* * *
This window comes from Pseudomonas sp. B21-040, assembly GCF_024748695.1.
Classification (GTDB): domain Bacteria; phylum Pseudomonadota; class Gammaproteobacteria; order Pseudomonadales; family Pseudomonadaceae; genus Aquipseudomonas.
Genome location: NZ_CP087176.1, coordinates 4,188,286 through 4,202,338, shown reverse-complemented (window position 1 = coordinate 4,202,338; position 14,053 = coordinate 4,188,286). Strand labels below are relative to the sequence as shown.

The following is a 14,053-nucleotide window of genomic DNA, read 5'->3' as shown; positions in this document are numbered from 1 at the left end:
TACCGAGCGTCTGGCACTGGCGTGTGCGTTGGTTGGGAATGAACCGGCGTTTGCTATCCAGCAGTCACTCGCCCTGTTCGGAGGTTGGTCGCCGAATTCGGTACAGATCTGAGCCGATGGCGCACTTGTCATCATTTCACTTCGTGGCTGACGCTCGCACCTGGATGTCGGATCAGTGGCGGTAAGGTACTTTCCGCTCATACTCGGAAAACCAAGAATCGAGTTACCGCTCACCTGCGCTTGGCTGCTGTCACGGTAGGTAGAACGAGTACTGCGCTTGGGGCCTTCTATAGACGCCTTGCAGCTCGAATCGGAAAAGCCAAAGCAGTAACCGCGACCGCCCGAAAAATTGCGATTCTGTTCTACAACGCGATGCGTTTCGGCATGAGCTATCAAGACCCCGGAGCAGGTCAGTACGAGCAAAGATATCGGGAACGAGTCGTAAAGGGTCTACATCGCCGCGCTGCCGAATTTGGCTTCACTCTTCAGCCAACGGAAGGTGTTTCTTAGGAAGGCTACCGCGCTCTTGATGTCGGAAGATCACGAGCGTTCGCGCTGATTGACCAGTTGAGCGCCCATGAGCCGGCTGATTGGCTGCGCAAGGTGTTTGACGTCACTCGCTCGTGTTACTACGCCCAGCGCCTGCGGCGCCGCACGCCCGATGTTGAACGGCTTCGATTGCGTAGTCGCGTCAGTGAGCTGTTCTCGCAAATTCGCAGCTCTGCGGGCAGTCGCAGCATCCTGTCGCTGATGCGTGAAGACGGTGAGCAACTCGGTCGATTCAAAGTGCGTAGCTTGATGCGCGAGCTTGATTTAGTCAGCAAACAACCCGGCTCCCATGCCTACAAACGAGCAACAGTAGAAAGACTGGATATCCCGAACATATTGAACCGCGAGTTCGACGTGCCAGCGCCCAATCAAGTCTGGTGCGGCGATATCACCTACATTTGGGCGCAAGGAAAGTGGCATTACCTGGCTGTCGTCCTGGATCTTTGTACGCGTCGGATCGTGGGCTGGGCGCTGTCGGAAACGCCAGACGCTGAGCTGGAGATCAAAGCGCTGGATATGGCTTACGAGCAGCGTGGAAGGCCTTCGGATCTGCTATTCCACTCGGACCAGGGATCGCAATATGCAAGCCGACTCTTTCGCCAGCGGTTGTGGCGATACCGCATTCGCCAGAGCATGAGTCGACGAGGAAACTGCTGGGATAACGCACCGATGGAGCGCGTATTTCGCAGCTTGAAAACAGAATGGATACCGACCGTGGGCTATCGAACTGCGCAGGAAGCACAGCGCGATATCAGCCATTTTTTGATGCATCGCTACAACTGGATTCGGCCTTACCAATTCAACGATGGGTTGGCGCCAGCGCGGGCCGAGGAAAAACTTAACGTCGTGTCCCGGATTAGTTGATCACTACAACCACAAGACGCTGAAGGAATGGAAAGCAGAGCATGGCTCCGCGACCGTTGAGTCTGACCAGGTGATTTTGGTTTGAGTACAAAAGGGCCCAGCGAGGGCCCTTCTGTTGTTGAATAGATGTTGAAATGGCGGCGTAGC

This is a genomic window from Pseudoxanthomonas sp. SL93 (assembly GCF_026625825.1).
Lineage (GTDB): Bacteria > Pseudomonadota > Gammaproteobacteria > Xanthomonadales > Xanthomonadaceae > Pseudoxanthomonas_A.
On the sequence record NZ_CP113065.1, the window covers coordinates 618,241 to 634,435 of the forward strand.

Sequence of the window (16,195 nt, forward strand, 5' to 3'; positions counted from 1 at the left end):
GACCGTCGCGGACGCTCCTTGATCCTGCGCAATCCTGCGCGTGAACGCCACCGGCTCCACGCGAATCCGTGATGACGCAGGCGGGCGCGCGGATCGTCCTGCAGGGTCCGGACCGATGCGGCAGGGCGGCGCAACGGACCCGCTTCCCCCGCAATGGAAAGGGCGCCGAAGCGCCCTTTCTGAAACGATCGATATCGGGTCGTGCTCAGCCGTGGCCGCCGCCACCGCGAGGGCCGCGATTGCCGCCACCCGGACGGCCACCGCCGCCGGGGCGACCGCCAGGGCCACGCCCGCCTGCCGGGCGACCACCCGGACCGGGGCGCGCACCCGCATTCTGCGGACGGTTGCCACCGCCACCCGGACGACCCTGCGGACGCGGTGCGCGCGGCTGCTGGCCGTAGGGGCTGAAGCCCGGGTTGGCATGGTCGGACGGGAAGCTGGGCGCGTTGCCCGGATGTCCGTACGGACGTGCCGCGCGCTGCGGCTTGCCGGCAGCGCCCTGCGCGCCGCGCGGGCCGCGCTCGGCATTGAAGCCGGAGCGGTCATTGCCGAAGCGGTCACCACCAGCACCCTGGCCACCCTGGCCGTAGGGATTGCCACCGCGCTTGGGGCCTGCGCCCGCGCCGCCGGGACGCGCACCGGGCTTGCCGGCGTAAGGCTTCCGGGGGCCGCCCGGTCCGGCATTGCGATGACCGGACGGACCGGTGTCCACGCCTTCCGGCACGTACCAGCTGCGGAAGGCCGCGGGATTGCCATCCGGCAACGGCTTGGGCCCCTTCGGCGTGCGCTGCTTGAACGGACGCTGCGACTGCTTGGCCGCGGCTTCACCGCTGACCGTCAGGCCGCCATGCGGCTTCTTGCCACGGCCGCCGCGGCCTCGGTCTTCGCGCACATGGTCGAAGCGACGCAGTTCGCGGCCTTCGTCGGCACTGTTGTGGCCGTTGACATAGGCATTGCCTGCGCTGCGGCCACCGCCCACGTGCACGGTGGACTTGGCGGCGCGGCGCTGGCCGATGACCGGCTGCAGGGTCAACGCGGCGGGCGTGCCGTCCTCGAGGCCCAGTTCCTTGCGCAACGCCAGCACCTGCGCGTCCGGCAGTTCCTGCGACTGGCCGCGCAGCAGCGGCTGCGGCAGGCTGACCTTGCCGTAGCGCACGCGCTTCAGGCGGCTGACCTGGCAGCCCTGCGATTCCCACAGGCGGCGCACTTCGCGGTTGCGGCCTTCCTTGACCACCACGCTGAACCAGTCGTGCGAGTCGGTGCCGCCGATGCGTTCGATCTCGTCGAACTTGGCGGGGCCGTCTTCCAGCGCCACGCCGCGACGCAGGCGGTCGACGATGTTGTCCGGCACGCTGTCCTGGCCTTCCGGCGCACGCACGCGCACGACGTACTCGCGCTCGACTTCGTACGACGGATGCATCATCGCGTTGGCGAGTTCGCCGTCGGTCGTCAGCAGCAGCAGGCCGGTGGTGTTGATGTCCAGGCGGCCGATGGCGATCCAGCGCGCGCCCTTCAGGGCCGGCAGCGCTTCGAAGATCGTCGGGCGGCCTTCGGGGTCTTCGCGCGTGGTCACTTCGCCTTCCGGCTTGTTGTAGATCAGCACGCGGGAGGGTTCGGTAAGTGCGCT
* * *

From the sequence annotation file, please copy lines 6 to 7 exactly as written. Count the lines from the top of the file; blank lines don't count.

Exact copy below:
This is a genomic window from Pseudoxanthomonas sp. SL93 (assembly GCF_026625825.1).
Lineage (GTDB): Bacteria > Pseudomonadota > Gammaproteobacteria > Xanthomonadales > Xanthomonadaceae > Pseudoxanthomonas_A.